Italy’s president gives parties a deadline to form a new government

Italy's political parties have been asked to form a new coalition by Tuesday, after the country's president concluded two days of crisis talks.

Italy's president gives parties a deadline to form a new government
Speaking to journalists, Italian President Sergio Mattarella announces the Tuesday deadline. Photo: Vincenzo Pinto/AFP

Italian President Sergio Mattarella finished meeting with key political players on Thursday to see if a viable coalition could be formed. This followed the disintegration of the long unsteady partnership between the anti-establishment Five Star Movement (M5S) and the far-right League.

“On Tuesday, I will hold further consultations and make the necessary decisions,” Mattarella told reporters at the presidential palace. “The crisis must be resolved in a timely manner and with clear decisions.”

After an intense 48 hours of political wrangling, Mattarella said a future coalition would need a specific program that could be passed in parliament. If a coalition is not formed then Mattarella could consider a technical government or call an early election – just 14 months after the last parliamentary vote.


The crisis comes after Prime Minister Giuseppe Conte resigned on Tuesday after months of alliance sniping and a bid by League leader and Interior Minister Matteo Salvini to force a snap poll.

A proposed alliance between M5S and the opposition centre-left Democratic Party (PD) – previously almost unthinkable after years of vicious arguments – has been gaining momentum, with official talks set to begin.

After discussions with Mattarella, M5S leader Luigi Di Maio said he was ready to negotiate for a “solid majority” in parliament. He listed ten key policies, including a plan to slash the number of lawmakers in parliament from 950 to 605. His party later held talks and gave official clearance for formal discussions.

'Not at any cost'

The PD's leader Nicola Zingaretti said he wanted to form a new government but emphasized not “at any cost”. Although the PD and M5S have been at each other's throats for years, the traditional foes have a motive for compromise – power and kicking Salvini out of government.

Zingaretti has said the party would back an M5S coalition dependent on five conditions, including a radical shift in Italy's zero-tolerance policy on migrants crossing the Mediterranean.

Salvini – under fire from other parties for instigating the crisis – appeared to backtrack on his earlier attempt to force new elections. After speaking to Mattarella, he offered to continue the coalition with M5S on condition it could pass legislation.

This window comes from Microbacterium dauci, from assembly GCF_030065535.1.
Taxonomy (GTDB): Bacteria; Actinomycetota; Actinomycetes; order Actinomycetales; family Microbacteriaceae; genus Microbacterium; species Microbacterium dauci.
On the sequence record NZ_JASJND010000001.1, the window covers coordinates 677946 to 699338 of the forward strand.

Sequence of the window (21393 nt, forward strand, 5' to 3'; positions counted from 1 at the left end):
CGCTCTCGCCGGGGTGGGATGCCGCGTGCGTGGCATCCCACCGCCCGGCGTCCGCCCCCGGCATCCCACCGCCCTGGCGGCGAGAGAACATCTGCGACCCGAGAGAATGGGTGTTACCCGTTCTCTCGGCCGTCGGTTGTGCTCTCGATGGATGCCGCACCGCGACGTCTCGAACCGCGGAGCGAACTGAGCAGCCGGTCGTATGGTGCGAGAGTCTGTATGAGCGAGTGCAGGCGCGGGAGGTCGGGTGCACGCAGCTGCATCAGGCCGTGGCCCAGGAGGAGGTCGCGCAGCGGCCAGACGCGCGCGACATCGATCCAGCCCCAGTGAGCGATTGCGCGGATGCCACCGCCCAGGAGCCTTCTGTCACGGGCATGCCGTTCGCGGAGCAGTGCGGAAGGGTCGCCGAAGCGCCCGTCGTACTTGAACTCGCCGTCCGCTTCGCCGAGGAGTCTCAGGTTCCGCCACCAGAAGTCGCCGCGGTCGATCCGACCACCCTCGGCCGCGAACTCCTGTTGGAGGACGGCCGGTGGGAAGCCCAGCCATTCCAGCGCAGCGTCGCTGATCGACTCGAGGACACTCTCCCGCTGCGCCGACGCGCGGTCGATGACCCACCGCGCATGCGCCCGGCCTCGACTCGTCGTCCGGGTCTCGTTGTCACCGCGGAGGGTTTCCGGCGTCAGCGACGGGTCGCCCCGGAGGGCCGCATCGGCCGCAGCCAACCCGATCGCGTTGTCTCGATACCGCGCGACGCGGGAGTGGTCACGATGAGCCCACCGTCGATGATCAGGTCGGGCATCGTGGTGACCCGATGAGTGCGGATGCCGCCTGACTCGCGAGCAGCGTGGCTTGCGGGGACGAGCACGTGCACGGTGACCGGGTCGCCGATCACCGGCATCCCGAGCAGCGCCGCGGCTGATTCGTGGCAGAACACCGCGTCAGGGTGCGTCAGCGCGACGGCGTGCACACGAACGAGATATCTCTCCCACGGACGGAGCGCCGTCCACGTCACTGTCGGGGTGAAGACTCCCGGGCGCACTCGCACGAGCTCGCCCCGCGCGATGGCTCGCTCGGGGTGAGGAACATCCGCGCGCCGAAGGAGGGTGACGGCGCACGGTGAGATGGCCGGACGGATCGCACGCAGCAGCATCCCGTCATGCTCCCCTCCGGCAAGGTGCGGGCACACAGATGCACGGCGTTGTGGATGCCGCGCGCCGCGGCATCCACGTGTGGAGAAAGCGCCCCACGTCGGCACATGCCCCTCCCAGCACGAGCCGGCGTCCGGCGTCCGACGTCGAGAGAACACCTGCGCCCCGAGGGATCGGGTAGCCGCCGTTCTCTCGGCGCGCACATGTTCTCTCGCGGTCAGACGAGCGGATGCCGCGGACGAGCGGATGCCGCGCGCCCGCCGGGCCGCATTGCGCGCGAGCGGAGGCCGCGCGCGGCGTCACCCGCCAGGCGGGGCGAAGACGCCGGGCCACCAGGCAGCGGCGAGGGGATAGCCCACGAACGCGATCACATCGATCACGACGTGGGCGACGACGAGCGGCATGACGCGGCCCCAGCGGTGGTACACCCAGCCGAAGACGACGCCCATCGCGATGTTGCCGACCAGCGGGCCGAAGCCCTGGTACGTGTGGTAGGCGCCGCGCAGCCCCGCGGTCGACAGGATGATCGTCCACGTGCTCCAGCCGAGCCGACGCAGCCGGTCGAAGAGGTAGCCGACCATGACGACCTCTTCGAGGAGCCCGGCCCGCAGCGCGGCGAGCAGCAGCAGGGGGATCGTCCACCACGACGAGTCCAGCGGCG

READ ALSO: How an unexpected alliance thwarted Salvini's bid for Italian snap election

But at the same time he called for a snap election, saying “sovereignty belongs to the people”.

Salvini has sought to exploit the League's growing popularity, with opinion polls suggesting the party would win a new vote.

Meanwhile, former premier Silvio Berlusconi, head of centre-right Forza Italia, warned against forming a government with “a makeshift majority”. It would make “a mockery of the voters and be a betrayal of their will,” he said.

Indebted economy

The end of the unstable coalition government has so far been welcomed by the markets, with the stock market up and Italian bonds rallying for a third day.

If a new coalition emerges, it will need to draft a budget this autumn that adheres to EU rules and energizes the economy, which is on the brink of recession. Some investors fear a snap election could lead to a League-led government with Salvini as prime minister, which could trigger a collision with Brussels over spending commitments in the debt-laden nation.

After last year's election it took months of wrangling before a government was formed. If a PD-M5S tie-up emerges, it would realistically need support from smaller parties to be an effective government.

The parties are also considering a female prime minister, according to media reports, which would be a first for Italy. 


By Duncan Crawford

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Italy plans to stop ‘revolving door’ between judges and politicians

Italian lawmakers on Tuesday advanced a planned reform aimed at stopping the 'revolving door' between justice and government, as part of wider changes to the country's creaking judicial system.

Italy plans to stop 'revolving door' between judges and politicians

The proposed reform, which still has to be approved by the Italian Senate in the coming weeks, imposes significant limitations on the number of magistrates, prosecutors and judges looking to go into politics – a frequent move in Italy.

Under the submitted changes, a magistrate wishing to stand for election, whether national, regional or local, will not be able to do so in the region where they have worked over the previous three years.

At the end of their mandate, magistrates who have held elective positions will not be able to return to the judiciary – they will be moved to non-jurisdictional posts at, for example, the Court of Auditors or the Supreme Court of Cassation, according to local media reports.

Furthermore, magistrates who have applied for elective positions but have not been successful for at least three years will no longer be able to work in the region where they ran for office. 

The reform is part of a wider programme of changes to Italy’s tortuous judicial system. This is required by the European Commission to unlock billions of euros in the form of post-pandemic recovery funds.

Public perception of the independence of Italian courts and judges is among the worst in Europe, according to the EU’s justice scoreboard.